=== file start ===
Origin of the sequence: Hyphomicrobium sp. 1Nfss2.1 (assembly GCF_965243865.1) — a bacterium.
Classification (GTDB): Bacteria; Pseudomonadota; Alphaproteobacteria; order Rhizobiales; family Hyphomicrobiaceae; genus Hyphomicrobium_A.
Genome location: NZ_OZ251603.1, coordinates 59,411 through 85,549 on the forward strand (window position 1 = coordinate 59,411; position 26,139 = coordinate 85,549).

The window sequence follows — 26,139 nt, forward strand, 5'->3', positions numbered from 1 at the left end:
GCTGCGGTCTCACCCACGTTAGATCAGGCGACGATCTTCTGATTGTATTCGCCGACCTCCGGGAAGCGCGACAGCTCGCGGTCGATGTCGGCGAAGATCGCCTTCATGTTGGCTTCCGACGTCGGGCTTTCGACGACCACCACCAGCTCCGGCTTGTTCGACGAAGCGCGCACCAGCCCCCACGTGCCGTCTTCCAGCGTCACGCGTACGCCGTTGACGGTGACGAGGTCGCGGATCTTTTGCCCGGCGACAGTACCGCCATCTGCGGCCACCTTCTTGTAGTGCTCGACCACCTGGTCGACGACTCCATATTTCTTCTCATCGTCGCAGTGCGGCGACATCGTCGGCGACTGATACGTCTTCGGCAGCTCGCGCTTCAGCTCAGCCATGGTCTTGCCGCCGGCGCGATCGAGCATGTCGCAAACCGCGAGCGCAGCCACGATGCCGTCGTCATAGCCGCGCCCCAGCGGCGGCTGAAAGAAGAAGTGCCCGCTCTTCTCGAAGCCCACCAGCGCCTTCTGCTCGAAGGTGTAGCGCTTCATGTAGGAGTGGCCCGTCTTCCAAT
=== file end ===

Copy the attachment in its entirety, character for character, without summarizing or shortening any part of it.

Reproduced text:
Origin of the sequence: Hyphomicrobium sp. 1Nfss2.1 (assembly GCF_965243865.1) — a bacterium.
Classification (GTDB): Bacteria; Pseudomonadota; Alphaproteobacteria; order Rhizobiales; family Hyphomicrobiaceae; genus Hyphomicrobium_A.
Genome location: NZ_OZ251603.1, coordinates 59,411 through 85,549 on the forward strand (window position 1 = coordinate 59,411; position 26,139 = coordinate 85,549).

The window sequence follows — 26,139 nt, forward strand, 5'->3', positions numbered from 1 at the left end:
GCTGCGGTCTCACCCACGTTAGATCAGGCGACGATCTTCTGATTGTATTCGCCGACCTCCGGGAAGCGCGACAGCTCGCGGTCGATGTCGGCGAAGATCGCCTTCATGTTGGCTTCCGACGTCGGGCTTTCGACGACCACCACCAGCTCCGGCTTGTTCGACGAAGCGCGCACCAGCCCCCACGTGCCGTCTTCCAGCGTCACGCGTACGCCGTTGACGGTGACGAGGTCGCGGATCTTTTGCCCGGCGACAGTACCGCCATCTGCGGCCACCTTCTTGTAGTGCTCGACCACCTGGTCGACGACTCCATATTTCTTCTCATCGTCGCAGTGCGGCGACATCGTCGGCGACTGATACGTCTTCGGCAGCTCGCGCTTCAGCTCAGCCATGGTCTTGCCGCCGGCGCGATCGAGCATGTCGCAAACCGCGAGCGCAGCCACGATGCCGTCGTCATAGCCGCGCCCCAGCGGCGGCTGAAAGAAGAAGTGCCCGCTCTTCTCGAAGCCCACCAGCGCCTTCTGCTCGAAGGTGTAGCGCTTCATGTAGGAGTGGCCCGTCTTCCAAT